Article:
Monitoring stress levels of captive or protected animals is important for improving their well-being. How can we do it accurately and quickly enough to help identify causes of acute stress, in a way that doesn't itself cause extra stress to the animals? Nelson Broche, a doctoral candidate in the Social Systems Evolution section of PRI, and his collaborators offer a promising solution in a recently published paper. As it turns out, a key might be saliva, which tells us a lot about what an animal has been experiencing. We asked Nelson to tell us more about their latest findings and how their research has evolved.
How stressed is this Japanese macaque, and why? [Photo Credit: Nelson Broche]
CICASP: What led you to study stress in Japanese macaques?
Broche: My original interest in Japanese macaques was an opportunistic one, which began at a time when I was living in Japan a few years before becoming a graduate student. At that time, I became interested in the connection between humans and non-human primates. That led to a kind of hobby interest in observing this monkey in its natural habitat. I was often chased down mountain paths by prominent toothy males, but the more I was able to observe and learn, the more interesting they became.
Japanese macaques have been scientifically studied for over half a century and lots of information has been and continues to be produced. This species is also closely interconnected with human activities such as being in captivity for zoos and research facilities, provisioned at monkey parks for tourism, and naturally live near local human populations. There is still much more we can learn on how to responsibly manage our coexistence.
As for stress in particular, I want to work on topics that have the potential to bring practical real-world value. Stress is a concept everyone can relate to because if not carefully managed, it can have negative consequences for any primate species.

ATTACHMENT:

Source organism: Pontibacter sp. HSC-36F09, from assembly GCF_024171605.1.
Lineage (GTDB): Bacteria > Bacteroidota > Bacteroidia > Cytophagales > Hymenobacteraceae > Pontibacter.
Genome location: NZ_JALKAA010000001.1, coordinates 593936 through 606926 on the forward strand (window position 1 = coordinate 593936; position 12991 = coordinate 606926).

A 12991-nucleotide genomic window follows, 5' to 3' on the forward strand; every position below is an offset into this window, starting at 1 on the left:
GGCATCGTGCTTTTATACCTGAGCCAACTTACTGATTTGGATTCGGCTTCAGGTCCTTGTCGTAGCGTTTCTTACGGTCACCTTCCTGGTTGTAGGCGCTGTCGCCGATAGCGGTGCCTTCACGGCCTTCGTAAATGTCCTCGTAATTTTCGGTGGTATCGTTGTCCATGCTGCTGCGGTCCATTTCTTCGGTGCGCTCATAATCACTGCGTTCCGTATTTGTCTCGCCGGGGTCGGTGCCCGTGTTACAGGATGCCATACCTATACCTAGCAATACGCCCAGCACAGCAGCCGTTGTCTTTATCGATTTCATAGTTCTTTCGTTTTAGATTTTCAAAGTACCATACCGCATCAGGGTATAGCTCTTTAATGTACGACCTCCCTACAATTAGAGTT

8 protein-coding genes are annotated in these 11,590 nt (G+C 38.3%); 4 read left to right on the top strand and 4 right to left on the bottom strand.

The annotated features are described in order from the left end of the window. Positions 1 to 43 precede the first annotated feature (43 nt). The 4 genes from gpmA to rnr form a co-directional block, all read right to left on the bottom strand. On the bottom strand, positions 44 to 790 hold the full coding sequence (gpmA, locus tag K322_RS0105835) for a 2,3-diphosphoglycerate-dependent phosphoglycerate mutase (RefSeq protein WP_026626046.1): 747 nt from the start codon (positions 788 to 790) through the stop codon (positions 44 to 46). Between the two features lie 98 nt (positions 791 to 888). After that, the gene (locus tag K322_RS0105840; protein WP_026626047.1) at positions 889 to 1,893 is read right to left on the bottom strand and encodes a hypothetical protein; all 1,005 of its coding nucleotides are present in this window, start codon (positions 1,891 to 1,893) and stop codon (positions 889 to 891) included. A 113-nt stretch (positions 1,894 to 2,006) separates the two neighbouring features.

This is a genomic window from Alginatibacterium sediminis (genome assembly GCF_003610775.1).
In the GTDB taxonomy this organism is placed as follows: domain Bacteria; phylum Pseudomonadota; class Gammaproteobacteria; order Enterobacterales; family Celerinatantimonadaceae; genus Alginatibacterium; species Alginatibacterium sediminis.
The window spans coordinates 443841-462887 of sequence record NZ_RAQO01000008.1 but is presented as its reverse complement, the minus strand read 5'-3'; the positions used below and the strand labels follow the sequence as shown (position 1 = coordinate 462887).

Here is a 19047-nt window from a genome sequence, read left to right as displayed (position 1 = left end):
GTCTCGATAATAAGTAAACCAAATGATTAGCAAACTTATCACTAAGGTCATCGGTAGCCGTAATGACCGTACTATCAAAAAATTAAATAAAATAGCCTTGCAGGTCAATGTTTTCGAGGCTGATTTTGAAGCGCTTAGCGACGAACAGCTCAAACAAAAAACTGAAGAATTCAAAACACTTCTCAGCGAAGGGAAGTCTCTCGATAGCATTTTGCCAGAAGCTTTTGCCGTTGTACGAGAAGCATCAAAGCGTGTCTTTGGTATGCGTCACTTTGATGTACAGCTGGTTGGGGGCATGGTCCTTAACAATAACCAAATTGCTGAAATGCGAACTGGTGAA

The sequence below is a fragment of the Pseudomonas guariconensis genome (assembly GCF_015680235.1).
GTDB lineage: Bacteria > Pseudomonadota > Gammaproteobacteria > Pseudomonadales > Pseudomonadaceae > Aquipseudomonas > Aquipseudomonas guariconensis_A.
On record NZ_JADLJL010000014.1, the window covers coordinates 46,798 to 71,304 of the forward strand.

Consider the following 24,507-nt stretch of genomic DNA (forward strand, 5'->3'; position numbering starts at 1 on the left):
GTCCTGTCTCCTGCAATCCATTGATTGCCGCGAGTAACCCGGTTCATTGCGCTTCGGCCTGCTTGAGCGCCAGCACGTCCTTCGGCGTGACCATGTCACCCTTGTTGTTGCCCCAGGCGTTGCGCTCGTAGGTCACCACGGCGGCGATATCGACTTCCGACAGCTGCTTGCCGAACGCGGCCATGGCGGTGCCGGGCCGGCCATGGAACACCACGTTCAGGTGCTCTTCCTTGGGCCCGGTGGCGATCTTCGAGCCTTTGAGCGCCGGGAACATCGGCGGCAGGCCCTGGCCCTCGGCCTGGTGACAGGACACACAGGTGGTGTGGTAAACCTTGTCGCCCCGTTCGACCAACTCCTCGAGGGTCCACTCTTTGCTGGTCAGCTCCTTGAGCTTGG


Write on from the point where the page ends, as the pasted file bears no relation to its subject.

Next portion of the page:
CICASP: You found that saliva samples, when carefully collected, can be used to detect spikes in the stress levels of macaques. Why was it important to devise this new method?
Broche: Common non-invasive sampling methods can detect stress by analyzing stress hormones in urine, feces, and hair. These sampling methods have proven useful in our understanding of stress in non-human primates. However, one of their main drawbacks is the substantial time lag from any given stress event. For example, of the three sampling methods just mentioned (i.e. urine, feces, and hair), urine represents the shortest time lag of a few hours from a stress event because what is being measured is an accumulation of stress hormones over several hours.
When observing complex social animals such as the Japanese macaque, one will quickly find that much can happen in a few minutes, much less a few hours. So then the question becomes, “What exactly caused that spike in stress?”. There is a need for monitoring stress within a short time frame in order to identify the source of stress specifically. In the sense that chronic stress is being caused by a specific repeated source, sampling via saliva may be able to help monitor stress within minutes versus hours by quickly and non-invasively identifying the source of stress.
Left: Japanese macaque chewing on a flavored rope swab that is used to collect saliva samples (Photo Credit: Nelson Broche); Right: Nelson's lab setup for analyzing macaque saliva samples (Photo Credit: Keiko Mouri)